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FCC to investigate Verizon's $2 convenience fee

Amid customer fury, the Federal Communications Commission today says it plans to look into Verizon's new $2 fee for paying bills online.

Verizon Wireless's new $2 "convenience fee" for paying a bill online has outraged consumers, and today the Federal Communications Commissions said it will look into the fee.

"On behalf of American consumers, we're concerned about Verizon's actions and are looking into the matter," the FCC said in its statement.

The FCC isn't providing further information about its investigation. The New York Times was the first to report the FCC's statement.

Verizon confirmed on Thursday that beginning January 15, it will charge customers $2 to pay their bills online using the one-time Web payment option on its Web site and in its mobile app. Customers will also be charged for making a payment by phone. The company said the fee will not be charged to customers who sign up for automatic bill payment using their credit cards, nor will it apply to customers who pay via electronic or physical checks.

The company did not offer much of an explanation for why it needs to charge this fee. In a statement sent to CNET on Friday, Verizon said that "the fee will help allow us to continue to support these single bill payment options in these channels and is designed to address costs incurred by us for only those customers who choose to make single bill payments in alternate payment channels (online, mobile, telephone)."

In other words, Verizon is being charged to clear payments via phone or online and it's passing those fees onto customers.

Spokeswoman Brenda Raney also stressed that there are several ways for customers to pay their bills and avoid paying the fee.

Still, the news of the change has outraged many Verizon Wireless customers, many of whom feel they pay enough already for Verizon's service. In the more than 240 comments left following CNET's story reporting the news of this charge, one reader wrote:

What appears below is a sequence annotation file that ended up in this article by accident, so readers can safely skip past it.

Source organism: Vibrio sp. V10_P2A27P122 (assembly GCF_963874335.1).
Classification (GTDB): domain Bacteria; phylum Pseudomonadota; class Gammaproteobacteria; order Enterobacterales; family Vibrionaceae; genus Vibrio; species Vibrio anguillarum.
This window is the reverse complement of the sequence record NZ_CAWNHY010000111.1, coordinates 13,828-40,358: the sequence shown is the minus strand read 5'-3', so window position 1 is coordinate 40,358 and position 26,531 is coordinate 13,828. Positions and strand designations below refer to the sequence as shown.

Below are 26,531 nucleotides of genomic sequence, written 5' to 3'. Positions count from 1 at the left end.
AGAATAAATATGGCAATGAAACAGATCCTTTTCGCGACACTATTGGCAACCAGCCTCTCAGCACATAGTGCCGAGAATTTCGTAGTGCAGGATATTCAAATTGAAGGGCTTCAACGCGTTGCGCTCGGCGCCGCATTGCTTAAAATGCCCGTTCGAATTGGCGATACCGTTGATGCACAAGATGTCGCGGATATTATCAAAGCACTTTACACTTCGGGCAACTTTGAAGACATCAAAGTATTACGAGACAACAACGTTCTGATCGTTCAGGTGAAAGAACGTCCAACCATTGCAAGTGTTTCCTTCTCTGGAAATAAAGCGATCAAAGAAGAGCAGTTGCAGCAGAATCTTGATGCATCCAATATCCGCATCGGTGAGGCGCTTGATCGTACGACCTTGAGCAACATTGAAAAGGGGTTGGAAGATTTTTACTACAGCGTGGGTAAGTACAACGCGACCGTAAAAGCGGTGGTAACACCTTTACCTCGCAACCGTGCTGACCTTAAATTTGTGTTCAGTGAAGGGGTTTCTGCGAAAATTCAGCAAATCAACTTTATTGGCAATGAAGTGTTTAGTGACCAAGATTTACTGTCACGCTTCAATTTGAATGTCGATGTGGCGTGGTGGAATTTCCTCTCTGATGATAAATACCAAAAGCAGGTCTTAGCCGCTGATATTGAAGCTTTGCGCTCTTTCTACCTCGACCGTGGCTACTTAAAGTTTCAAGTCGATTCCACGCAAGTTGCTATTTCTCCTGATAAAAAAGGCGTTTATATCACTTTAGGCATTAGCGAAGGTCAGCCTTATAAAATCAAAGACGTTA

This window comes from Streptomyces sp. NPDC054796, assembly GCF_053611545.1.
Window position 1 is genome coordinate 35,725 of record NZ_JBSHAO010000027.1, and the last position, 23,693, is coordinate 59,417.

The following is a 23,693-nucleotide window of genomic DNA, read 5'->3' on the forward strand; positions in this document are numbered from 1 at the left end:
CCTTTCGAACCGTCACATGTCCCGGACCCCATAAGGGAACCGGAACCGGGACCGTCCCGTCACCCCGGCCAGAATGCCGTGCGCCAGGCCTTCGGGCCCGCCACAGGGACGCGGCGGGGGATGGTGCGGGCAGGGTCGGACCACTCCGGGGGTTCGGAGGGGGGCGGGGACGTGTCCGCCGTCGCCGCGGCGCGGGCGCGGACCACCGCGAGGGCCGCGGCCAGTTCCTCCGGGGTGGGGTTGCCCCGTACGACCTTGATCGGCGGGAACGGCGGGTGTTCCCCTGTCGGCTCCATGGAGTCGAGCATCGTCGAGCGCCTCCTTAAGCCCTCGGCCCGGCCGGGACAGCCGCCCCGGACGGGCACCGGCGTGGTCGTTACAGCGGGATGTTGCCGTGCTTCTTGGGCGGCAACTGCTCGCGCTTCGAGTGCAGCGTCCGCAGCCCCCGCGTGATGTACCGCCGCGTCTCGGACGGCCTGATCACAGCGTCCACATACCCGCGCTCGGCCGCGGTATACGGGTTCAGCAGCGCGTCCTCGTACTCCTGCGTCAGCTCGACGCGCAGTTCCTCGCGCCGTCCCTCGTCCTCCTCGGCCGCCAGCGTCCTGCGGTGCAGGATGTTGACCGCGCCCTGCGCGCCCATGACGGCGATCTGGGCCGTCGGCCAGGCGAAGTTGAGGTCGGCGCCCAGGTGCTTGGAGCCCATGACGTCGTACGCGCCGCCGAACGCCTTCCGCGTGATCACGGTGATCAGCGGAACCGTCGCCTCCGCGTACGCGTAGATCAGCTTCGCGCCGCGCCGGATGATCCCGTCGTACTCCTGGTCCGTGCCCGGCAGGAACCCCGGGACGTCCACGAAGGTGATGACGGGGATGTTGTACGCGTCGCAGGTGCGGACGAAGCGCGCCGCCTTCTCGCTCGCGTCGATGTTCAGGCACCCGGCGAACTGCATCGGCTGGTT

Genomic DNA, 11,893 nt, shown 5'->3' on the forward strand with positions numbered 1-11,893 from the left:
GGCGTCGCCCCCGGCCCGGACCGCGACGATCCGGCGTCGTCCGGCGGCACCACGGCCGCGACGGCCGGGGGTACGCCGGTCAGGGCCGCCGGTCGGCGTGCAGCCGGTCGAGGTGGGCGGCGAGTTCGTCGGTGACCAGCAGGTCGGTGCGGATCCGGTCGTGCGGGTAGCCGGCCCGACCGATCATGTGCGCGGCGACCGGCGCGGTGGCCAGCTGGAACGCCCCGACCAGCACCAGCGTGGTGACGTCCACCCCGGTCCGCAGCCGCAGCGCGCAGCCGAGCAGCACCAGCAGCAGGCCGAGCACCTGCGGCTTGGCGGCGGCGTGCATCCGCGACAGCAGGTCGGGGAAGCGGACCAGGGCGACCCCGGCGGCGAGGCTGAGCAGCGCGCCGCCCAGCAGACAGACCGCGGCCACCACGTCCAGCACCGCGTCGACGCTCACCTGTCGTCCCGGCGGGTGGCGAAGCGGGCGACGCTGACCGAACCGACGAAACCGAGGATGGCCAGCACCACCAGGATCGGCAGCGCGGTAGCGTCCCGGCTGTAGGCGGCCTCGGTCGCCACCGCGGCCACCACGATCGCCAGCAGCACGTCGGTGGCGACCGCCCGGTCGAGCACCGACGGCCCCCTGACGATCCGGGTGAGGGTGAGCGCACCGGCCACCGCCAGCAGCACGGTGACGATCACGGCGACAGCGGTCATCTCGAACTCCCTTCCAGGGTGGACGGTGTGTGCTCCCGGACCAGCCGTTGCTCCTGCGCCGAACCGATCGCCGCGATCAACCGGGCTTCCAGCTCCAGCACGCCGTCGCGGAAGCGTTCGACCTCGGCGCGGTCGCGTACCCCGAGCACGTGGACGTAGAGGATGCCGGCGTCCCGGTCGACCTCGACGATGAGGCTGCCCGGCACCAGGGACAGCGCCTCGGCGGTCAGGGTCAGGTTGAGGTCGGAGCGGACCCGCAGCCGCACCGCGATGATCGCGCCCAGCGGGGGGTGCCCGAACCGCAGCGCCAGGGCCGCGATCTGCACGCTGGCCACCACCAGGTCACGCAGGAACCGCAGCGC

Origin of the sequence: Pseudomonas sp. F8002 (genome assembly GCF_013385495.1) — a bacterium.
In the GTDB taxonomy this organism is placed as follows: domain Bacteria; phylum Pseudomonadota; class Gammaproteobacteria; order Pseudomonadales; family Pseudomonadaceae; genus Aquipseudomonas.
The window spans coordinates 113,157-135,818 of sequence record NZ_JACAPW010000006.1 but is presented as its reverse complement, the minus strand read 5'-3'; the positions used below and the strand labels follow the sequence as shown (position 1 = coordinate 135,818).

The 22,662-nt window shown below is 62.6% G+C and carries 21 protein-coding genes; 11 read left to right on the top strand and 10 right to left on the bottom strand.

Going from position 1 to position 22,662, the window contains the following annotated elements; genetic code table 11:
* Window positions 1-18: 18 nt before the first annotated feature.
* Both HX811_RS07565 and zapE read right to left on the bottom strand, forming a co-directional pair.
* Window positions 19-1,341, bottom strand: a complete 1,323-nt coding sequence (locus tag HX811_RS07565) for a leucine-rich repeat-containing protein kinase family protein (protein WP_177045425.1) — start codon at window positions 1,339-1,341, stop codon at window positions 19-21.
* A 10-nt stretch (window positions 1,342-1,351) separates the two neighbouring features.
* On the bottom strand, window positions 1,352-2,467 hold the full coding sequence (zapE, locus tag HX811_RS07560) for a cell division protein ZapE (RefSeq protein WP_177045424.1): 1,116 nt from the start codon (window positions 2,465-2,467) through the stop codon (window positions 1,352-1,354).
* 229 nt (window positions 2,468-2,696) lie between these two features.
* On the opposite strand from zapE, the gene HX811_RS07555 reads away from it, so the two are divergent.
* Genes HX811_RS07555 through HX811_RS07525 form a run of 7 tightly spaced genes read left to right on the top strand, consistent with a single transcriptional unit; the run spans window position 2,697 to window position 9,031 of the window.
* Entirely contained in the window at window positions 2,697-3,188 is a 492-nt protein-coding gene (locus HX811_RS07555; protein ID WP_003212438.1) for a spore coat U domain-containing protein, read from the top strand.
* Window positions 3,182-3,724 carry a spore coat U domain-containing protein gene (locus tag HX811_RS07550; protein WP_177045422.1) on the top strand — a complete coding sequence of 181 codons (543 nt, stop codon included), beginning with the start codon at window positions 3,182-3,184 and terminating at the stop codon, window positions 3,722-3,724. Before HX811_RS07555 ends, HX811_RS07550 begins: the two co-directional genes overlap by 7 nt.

"Yet another example of the 1 percent sticking it to the 99 percent."

And on the social-networking site Twitter, there were many people expressing their annoyance at the new charge.

mpagey mpagey

@VerizonSupport @VZWnews $2.00 "convenience" fee for paying online?? No thanks, Verizon. Adios. I am switching to a different phone company.

Some people on Twitter suggested making payments to Verizon as inconvenient as possible for the company:

kistari Kathy Kozakiewicz

Instead of paying Verizon's $2 convenience fee for credit card payment, walk into the store & pay. Give them a little inconvenience.

So far, Verizon seems to be sticking to its guns regarding the fee despite the backlash. But it's possible that as the January 15 date approaches and now as the FCC looks into the matter, that the company may retract this fee. That's what happened to Bank of America earlier this year. The company was going to charge a $5 fee to customers who use their debit card to buy things. After outraged customers voiced their opinions loudly online, the company backtracked.

Still, other companies charge fees for processing online transactions. For example, the loan company Sallie Mae charges a fee for customers to pay their bill online. And several power utilities throughout the country also charge fees for processing online transactions.

For Verizon, the outcry comes at a time when the company has been experiencing frequent outages on its 4G LTE wireless network. Three times in the past month, the company has experienced nationwide outages of the data network.

What's more Verizon is also one of the most expensive wireless service providers in the country, so the added fee to customers who already pay more for their wireless service than subscribers for other wireless carriers, almost seems offensive to some wireless customers.

"If you stop and think about it, it's absurd that you have to pay ANYTHING to settle your account with a provider of anything," said real_kieron, a CNET reader who posted a comment following the news of Verizon's new fee. "I mean, really? I pay for the 'service,'...I get an invoice monthly for the 'service,' then I have to pay the provider to zero my account balance...really, it's ludicrous, absurd, totally whacked out, etc."